The cerebellar pacemaker is not a new idea. Eighty years ago experiments with animals showed that electrical stimulation of the brain would reduce muscle spasms. But it was not until five years ago that Dr. Irving Cooper, a New York neurosurgeon, was able to devise the cerebellar pacemaker. To date, Cooper has performed more than 300 operations with the pacemaker, and concludes that 78% of his cerebral palsy patients improved significantly. More specifically, if cerebral palsy is divided into four stages of disability, each patient who receives an implant progresses by one stage. A small step to a casual observer, but a giant leap toward self-reliance for the cerebral palsy victim.

Though Cooper’s cerebellar pacemaker surgery has been performed in centres across the United States and more recently at the Hospital for Sick Children in Toronto, some doctors remain skeptical of the results. They are cautious of encouraging false hopes of miracle cures. Dr. Robert Lee, professor of neurology at the University of Calgary, echoes the sentiments of other colleagues when he says that Cooper “has a tendency to claim re-

sults that don’t stand up to careful scientific scrutiny.”

Says Dr. Robert Cullen, director of pediatric neurology at Variety Children’s Hospital in Miami, Florida: “The problem is, you can’t say this is black and this is white. We’re talking about degrees of improvement. It’s not like measuring a cup of coffee.”

But Cooper, who has fought for acceptance in the past and come out on top, shrugs off such criticism. He is convinced he has, at last, the means of quantitatively measuring improvement after the operation, thanks to Dr. Adrian Upton, a neurologist from McMaster University in Hamilton, Ontario. Upton has devised a method of using specialized computers to electrically measure changes in the brain. When he tested it on 30 of Cooper’s patients, including a Hamilton man, Upton says he found “repeatable, objective changes when the stimulator was on.” Cooper, with Upton’s assistance, is now working with the International Cerebral Palsy Association in New York to determine more precise scientific results. He is also trying to determine which cerebral palsy victim is best suited to the operation. “If done on all victims of cerebral palsy, very few would be helped,” says Cooper.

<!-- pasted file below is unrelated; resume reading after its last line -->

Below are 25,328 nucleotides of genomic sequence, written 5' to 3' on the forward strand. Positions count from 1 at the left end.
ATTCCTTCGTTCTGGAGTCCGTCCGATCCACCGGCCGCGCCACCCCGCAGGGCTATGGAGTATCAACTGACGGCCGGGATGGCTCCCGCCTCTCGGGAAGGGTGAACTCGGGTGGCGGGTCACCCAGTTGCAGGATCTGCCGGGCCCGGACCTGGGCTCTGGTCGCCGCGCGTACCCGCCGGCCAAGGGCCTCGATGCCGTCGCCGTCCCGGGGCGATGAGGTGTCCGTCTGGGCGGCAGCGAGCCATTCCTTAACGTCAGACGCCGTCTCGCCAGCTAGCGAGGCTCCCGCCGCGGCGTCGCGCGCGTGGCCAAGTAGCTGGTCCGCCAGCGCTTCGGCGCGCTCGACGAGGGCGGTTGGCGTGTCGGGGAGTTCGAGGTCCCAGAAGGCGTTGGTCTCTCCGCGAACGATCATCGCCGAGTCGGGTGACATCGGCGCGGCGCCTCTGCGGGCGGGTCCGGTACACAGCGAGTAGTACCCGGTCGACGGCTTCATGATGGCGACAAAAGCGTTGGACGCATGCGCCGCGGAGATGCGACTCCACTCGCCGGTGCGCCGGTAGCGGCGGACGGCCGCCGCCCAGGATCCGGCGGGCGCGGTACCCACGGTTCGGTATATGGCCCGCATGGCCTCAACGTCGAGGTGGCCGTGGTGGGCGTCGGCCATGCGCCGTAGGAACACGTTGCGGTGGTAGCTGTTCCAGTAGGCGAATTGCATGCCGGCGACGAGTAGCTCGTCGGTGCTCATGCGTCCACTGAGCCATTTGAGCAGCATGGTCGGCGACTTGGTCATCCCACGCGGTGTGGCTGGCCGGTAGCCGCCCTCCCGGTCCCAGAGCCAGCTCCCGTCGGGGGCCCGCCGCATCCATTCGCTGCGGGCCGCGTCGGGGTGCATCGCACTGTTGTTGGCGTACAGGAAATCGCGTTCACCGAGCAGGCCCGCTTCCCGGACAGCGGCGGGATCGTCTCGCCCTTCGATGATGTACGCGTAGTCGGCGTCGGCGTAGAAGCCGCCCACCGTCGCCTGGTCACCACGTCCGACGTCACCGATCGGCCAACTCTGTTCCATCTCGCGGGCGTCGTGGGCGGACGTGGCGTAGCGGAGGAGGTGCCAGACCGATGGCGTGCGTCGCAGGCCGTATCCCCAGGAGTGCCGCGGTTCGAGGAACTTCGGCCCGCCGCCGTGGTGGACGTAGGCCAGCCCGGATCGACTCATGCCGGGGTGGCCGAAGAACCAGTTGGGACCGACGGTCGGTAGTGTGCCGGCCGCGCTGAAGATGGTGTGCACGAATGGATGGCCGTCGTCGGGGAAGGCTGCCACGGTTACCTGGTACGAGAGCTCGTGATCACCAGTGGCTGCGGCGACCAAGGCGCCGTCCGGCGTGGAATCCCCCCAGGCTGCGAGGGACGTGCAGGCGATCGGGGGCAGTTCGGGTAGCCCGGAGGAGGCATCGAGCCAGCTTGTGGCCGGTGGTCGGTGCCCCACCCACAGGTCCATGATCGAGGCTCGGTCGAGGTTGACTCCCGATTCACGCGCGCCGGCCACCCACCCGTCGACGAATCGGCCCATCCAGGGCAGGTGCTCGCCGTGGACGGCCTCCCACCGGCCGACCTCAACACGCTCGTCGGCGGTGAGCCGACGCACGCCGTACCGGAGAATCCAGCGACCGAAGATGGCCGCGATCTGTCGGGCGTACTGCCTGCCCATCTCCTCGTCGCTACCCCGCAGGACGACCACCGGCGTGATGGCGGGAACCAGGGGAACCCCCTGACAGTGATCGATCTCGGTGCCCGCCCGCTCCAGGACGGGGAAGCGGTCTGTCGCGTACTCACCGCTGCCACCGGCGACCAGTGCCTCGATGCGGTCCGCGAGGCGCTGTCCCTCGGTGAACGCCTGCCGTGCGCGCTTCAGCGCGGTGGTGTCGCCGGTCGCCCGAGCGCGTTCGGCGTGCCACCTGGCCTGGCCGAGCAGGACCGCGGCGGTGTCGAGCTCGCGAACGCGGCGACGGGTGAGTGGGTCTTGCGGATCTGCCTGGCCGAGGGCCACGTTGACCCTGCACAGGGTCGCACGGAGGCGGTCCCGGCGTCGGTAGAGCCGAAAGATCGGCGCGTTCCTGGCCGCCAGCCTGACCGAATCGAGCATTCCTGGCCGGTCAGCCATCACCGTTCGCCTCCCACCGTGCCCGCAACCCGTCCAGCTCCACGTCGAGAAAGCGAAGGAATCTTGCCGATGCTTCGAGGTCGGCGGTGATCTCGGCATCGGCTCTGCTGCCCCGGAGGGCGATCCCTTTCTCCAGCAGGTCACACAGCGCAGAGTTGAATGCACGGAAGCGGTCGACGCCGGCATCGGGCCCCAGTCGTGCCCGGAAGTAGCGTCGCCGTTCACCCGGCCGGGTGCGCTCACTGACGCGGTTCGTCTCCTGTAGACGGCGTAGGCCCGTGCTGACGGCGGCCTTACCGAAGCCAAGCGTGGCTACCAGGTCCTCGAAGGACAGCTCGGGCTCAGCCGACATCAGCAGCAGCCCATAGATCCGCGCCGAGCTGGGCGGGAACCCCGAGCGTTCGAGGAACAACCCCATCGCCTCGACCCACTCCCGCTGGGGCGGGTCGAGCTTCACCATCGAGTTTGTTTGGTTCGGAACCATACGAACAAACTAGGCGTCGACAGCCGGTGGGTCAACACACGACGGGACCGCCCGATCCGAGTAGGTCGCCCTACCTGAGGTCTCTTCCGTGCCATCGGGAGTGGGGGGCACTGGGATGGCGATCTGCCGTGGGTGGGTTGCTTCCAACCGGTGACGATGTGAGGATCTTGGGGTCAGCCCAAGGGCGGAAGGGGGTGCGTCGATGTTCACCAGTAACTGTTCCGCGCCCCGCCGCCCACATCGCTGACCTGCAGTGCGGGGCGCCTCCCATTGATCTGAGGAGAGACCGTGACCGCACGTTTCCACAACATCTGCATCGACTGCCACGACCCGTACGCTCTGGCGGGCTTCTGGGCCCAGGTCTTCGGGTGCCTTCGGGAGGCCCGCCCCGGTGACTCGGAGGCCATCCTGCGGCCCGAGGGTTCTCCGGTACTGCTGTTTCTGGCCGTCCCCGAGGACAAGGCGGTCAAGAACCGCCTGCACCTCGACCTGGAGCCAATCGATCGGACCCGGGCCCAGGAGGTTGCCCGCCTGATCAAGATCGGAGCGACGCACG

For, as with cancer, there are many types of cerebral palsy. The two Ottawa neurosurgeons. like Cooper, will be working in the coming months to determine which types can best be helped by the pacemaker. But, because this work is still considered experimental, the Ontario public health insurance plan will not cover the $2,300 cost of the operation. This means that private funds must be sought and many operations are delayed for lack of funds. In the United States (where the same operation can cost up to $8,000) law suits have been filed against private insurance companies. They also refuse to pay up, claiming the operation is still in the experimental stages.

The experiment is ending for Jean Binda, who may have been disappointed when there were no overnight miracles with the pacemaker. Only with patience, over the next six months, will he notice gradual improvement. But he is willing to wait—as a sticker on the side of his wheelchairsays, “Don’t be a fool. Stay cool.” For patients who come after him, the cerebellar pacemaker could have even more dramatic results. Says Cooper: “Our machine is just like the plane that Lindbergh flew over the Atlantic—we’re right at the very beginning.” JULIANNE LABRECHE